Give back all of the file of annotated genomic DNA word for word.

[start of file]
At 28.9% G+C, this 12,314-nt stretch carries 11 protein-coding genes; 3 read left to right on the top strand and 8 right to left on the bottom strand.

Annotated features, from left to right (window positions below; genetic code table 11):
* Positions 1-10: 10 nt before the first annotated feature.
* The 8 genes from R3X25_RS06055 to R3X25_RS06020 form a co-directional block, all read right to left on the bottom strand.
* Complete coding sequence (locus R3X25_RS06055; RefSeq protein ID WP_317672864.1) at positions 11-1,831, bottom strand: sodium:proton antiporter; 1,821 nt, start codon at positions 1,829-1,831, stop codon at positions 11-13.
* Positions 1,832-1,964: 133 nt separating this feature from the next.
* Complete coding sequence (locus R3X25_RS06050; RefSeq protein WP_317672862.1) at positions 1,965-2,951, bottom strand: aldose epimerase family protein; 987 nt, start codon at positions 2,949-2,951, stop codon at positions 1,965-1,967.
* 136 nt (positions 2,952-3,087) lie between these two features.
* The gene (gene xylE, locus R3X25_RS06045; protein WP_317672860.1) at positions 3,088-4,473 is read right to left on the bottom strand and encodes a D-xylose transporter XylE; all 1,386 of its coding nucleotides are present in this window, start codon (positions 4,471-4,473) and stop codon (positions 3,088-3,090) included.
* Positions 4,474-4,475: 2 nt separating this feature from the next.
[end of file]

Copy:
At 28.9% G+C, this 12,314-nt stretch carries 11 protein-coding genes; 3 read left to right on the top strand and 8 right to left on the bottom strand.

Annotated features, from left to right (window positions below; genetic code table 11):
* Positions 1-10: 10 nt before the first annotated feature.
* The 8 genes from R3X25_RS06055 to R3X25_RS06020 form a co-directional block, all read right to left on the bottom strand.
* Complete coding sequence (locus R3X25_RS06055; RefSeq protein ID WP_317672864.1) at positions 11-1,831, bottom strand: sodium:proton antiporter; 1,821 nt, start codon at positions 1,829-1,831, stop codon at positions 11-13.
* Positions 1,832-1,964: 133 nt separating this feature from the next.
* Complete coding sequence (locus R3X25_RS06050; RefSeq protein WP_317672862.1) at positions 1,965-2,951, bottom strand: aldose epimerase family protein; 987 nt, start codon at positions 2,949-2,951, stop codon at positions 1,965-1,967.
* 136 nt (positions 2,952-3,087) lie between these two features.
* The gene (gene xylE, locus R3X25_RS06045; protein WP_317672860.1) at positions 3,088-4,473 is read right to left on the bottom strand and encodes a D-xylose transporter XylE; all 1,386 of its coding nucleotides are present in this window, start codon (positions 4,471-4,473) and stop codon (positions 3,088-3,090) included.
* Positions 4,474-4,475: 2 nt separating this feature from the next.